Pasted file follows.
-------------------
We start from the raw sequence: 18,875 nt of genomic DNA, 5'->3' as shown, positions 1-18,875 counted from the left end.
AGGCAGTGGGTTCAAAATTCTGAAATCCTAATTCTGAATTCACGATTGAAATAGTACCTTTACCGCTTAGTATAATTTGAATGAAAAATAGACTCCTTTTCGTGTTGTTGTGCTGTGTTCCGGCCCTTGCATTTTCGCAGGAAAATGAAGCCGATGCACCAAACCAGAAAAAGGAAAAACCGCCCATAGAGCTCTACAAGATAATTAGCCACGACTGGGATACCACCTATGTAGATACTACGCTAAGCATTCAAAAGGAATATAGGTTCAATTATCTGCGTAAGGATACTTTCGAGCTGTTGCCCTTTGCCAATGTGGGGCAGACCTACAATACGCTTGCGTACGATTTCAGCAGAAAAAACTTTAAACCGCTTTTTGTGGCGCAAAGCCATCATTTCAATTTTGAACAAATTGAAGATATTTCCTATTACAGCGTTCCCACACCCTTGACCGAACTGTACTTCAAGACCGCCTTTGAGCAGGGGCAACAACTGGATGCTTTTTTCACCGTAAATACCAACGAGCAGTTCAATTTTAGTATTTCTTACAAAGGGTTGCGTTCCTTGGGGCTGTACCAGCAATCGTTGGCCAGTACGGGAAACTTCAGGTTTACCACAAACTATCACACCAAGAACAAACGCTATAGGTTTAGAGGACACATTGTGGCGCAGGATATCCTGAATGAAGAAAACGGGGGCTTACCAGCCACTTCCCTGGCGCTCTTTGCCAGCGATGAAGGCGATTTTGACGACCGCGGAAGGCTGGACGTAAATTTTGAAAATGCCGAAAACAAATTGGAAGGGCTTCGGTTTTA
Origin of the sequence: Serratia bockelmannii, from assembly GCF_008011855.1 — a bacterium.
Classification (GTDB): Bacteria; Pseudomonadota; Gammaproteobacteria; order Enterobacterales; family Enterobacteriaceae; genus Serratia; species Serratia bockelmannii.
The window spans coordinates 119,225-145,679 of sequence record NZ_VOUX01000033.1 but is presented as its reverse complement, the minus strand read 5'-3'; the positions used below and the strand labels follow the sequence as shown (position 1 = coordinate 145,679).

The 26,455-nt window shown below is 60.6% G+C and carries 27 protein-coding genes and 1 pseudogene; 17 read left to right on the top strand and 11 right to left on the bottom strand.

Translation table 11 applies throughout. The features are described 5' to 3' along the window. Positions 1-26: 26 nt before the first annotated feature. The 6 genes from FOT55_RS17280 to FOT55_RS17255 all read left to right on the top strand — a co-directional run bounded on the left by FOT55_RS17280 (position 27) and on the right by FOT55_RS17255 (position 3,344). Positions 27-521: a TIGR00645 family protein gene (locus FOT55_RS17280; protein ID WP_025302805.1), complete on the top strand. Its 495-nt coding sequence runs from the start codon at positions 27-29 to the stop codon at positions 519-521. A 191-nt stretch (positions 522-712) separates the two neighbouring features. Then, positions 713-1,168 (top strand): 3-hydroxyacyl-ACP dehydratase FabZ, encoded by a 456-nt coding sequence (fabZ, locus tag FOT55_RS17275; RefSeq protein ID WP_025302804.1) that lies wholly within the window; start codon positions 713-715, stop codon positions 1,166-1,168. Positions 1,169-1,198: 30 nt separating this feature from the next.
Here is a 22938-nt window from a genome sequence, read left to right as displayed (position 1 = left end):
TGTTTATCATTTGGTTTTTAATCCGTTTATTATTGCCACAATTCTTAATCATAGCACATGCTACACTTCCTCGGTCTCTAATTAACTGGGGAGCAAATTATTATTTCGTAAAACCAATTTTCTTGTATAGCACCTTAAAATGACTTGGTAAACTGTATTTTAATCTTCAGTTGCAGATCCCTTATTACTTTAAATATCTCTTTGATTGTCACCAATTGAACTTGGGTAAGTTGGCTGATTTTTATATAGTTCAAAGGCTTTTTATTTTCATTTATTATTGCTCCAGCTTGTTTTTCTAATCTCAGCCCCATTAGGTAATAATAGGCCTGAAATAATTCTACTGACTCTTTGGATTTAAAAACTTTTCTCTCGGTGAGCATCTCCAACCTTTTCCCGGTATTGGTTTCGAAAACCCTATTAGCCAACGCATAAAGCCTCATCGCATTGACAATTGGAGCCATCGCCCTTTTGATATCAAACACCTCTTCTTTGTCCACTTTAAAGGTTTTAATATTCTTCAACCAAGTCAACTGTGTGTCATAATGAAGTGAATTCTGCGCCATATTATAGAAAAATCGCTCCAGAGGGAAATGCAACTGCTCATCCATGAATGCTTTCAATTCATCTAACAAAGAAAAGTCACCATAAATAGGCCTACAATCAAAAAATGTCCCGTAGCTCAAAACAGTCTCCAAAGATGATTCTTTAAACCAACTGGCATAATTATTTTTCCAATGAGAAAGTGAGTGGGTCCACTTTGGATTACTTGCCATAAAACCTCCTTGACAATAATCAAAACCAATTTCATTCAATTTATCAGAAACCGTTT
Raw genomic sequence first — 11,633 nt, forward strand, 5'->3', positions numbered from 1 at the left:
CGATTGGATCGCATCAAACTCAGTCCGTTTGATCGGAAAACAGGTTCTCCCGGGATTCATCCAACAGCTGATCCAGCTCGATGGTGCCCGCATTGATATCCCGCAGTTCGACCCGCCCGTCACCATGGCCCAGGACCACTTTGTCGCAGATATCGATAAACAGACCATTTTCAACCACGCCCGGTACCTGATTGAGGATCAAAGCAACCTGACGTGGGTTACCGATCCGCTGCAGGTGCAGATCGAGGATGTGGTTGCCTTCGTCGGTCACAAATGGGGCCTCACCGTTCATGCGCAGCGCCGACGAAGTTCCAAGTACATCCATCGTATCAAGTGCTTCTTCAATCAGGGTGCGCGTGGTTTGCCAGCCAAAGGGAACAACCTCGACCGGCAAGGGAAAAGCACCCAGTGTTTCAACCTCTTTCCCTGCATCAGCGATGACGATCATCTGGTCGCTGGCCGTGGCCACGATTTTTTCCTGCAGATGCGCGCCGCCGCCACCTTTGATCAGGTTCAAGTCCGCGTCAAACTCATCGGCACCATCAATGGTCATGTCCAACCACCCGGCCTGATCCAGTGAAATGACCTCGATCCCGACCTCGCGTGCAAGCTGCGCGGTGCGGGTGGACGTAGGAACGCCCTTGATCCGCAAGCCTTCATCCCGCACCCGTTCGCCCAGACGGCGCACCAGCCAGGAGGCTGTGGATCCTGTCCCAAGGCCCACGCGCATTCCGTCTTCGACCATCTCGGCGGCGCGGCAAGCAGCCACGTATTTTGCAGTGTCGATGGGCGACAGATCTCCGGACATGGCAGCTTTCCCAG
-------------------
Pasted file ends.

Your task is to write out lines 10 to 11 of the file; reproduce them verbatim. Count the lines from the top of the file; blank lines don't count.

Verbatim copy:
Raw genomic sequence first — 11,633 nt, forward strand, 5'->3', positions numbered from 1 at the left:
CGATTGGATCGCATCAAACTCAGTCCGTTTGATCGGAAAACAGGTTCTCCCGGGATTCATCCAACAGCTGATCCAGCTCGATGGTGCCCGCATTGATATCCCGCAGTTCGACCCGCCCGTCACCATGGCCCAGGACCACTTTGTCGCAGATATCGATAAACAGACCATTTTCAACCACGCCCGGTACCTGATTGAGGATCAAAGCAACCTGACGTGGGTTACCGATCCGCTGCAGGTGCAGATCGAGGATGTGGTTGCCTTCGTCGGTCACAAATGGGGCCTCACCGTTCATGCGCAGCGCCGACGAAGTTCCAAGTACATCCATCGTATCAAGTGCTTCTTCAATCAGGGTGCGCGTGGTTTGCCAGCCAAAGGGAACAACCTCGACCGGCAAGGGAAAAGCACCCAGTGTTTCAACCTCTTTCCCTGCATCAGCGATGACGATCATCTGGTCGCTGGCCGTGGCCACGATTTTTTCCTGCAGATGCGCGCCGCCGCCACCTTTGATCAGGTTCAAGTCCGCGTCAAACTCATCGGCACCATCAATGGTCATGTCCAACCACCCGGCCTGATCCAGTGAAATGACCTCGATCCCGACCTCGCGTGCAAGCTGCGCGGTGCGGGTGGACGTAGGAACGCCCTTGATCCGCAAGCCTTCATCCCGCACCCGTTCGCCCAGACGGCGCACCAGCCAGGAGGCTGTGGATCCTGTCCCAAGGCCCACGCGCATTCCGTCTTCGACCATCTCGGCGGCGCGGCAAGCAGCCACGTATTTTGCAGTGTCGATGGGCGACAGATCTCCGGACATGGCAGCTTTCCCAG